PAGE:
Illinois residents say water quality is important issue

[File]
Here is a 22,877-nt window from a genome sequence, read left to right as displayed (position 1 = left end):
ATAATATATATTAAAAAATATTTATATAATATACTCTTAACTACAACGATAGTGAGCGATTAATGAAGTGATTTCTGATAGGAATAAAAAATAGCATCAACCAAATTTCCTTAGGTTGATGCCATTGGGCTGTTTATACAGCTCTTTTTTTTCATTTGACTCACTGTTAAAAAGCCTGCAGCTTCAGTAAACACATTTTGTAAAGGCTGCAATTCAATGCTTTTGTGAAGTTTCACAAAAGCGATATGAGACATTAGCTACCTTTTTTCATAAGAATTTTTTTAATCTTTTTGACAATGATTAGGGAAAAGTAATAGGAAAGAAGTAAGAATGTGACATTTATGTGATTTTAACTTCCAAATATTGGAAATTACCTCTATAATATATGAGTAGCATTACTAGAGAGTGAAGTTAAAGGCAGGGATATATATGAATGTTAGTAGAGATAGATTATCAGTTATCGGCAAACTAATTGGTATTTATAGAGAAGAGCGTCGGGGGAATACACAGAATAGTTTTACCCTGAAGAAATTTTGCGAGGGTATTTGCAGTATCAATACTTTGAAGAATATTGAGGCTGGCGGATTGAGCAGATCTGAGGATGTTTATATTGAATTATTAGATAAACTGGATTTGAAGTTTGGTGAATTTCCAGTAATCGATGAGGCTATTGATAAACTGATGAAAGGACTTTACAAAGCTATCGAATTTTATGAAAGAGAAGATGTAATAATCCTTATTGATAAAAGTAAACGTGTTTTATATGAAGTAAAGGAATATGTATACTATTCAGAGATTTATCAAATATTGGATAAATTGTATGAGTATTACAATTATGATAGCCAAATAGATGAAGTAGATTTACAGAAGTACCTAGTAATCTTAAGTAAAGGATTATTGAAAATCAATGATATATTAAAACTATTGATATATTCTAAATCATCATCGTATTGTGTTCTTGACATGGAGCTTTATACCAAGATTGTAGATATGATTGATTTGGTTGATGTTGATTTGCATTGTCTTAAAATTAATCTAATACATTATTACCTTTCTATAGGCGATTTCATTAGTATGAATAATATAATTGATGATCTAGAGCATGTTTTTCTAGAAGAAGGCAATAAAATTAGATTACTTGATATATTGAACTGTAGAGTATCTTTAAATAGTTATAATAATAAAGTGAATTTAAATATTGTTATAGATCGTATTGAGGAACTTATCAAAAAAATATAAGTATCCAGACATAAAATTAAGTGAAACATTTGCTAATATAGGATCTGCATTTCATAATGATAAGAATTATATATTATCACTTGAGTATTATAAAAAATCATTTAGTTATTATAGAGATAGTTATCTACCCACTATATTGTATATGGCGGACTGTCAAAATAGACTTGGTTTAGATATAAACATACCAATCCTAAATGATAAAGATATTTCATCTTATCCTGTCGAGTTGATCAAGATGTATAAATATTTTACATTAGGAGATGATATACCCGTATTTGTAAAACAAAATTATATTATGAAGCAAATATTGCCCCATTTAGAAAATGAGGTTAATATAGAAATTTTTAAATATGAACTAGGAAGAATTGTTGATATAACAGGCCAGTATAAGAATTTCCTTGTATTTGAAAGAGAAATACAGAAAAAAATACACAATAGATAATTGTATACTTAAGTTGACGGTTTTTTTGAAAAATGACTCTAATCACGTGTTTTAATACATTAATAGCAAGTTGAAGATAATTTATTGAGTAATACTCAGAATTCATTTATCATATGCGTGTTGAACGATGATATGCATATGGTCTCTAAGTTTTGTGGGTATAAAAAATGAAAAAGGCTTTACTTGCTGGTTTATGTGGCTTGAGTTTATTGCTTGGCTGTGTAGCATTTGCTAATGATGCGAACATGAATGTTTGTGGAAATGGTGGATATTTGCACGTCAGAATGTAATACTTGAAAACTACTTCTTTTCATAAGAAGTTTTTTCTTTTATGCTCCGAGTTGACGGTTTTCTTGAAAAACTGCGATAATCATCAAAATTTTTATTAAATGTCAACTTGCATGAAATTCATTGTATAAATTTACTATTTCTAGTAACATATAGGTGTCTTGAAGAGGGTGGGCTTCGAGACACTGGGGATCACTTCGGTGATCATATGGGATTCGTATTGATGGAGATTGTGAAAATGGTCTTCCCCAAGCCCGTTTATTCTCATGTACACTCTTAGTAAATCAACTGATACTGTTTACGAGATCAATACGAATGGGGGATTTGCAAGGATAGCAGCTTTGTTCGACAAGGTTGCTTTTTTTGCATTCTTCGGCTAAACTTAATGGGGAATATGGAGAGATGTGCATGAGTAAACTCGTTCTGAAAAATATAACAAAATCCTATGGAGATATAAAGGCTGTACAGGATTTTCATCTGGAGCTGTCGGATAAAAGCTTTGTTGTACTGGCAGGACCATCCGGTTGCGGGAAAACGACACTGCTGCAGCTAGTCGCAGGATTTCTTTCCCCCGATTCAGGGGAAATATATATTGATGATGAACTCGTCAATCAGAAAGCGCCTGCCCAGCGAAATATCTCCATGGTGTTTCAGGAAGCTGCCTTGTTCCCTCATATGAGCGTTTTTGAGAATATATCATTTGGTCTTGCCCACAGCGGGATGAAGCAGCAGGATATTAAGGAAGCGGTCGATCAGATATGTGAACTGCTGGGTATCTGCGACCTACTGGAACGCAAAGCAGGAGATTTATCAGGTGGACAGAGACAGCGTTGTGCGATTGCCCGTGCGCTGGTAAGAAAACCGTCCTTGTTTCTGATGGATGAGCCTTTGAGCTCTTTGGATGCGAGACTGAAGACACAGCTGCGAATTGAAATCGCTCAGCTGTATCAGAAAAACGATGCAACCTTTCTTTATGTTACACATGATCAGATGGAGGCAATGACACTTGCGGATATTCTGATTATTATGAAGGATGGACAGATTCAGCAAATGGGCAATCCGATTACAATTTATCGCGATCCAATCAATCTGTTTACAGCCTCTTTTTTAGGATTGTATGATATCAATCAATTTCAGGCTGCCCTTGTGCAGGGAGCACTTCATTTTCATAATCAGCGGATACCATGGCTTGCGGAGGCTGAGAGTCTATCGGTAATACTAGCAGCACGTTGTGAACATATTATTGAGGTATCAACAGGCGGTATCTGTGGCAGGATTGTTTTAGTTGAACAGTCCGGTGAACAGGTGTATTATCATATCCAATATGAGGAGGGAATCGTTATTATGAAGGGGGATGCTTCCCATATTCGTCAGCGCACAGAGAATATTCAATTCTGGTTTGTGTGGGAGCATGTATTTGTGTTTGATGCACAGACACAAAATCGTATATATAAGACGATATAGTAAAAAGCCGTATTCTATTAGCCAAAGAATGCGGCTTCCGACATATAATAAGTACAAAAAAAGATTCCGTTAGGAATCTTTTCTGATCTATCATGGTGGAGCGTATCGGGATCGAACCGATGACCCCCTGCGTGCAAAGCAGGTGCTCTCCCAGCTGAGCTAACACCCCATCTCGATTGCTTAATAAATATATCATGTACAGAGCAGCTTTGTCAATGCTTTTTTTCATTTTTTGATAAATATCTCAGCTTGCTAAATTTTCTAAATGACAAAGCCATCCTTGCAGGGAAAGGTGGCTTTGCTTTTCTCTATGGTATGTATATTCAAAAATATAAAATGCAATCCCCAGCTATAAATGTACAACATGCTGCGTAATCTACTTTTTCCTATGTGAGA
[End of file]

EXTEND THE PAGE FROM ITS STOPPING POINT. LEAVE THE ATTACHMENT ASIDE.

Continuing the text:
Illinois residents identified water quality as the most important issue in their communities, according to a recent survey of Illinois homeowners conducted by the Illinois Natural History Survey (INHS), a division of the Illinois Department of Natural Resources. The study, funded by the Lumpkin Family Foundation, examined homeowners’ attitudes toward water quality and regulations, and perceived threats to water quality. The majority of homeowners reported water quality was the highest priority of issues facing their community, rated higher than improving public schools, reducing crime, and managing growth and development. “Results of this study drives home the fact that water quality is a very important issue among Illinois citizens,” said Craig Miller, author of the report and leader of the Human Dimensions Research Program at INHS. The study also reports residents are concerned about chemicals from fertilizer, herbicides, and pesticides in both their drinking and surface water throughout the state. Concern about chemical residue from agricultural operations infiltrating domestic water supplies was highest among residents in east-central Illinois. Seventy percent of residents reported they were concerned about the existence of chemical contamination of their drinking water. The study’s report indicates 31 percent of residents of east-central Illinois felt there was enough ground water in their region to support development, and 19 percent of residents in the remainder of the state believed the ground water supply was adequate to support development. “Residents of Illinois are concerned about the amount of ground water in the state and that ground water supplies will not be able to meet demand,” Miller said. Illinois residents also want greater protection of their water resources. Most residents (55 percent) felt there was a need for strong federal laws protecting water quality, and a majority (53 percent) believed the Clean Water Act needs to be strengthened. Fewer than one-quarter (23 percent) of respondents reported they believed there was enough protection of drinking water in Illinois. “Results of this study show that the citizens of Illinois are concerned about the quality and quantity of their drinking water, and have concerns over contaminants in surface water as well,” Miller said. He added “This was the second study we conducted where Illinois residents rated water quality as the most important issue facing their community.” The full report of this study is available through the Illinois Natural History Survey by contacting Dr. Craig Miller, Human Dimensions Research Program, Illinois Natural History Survey (217) 244-5121.

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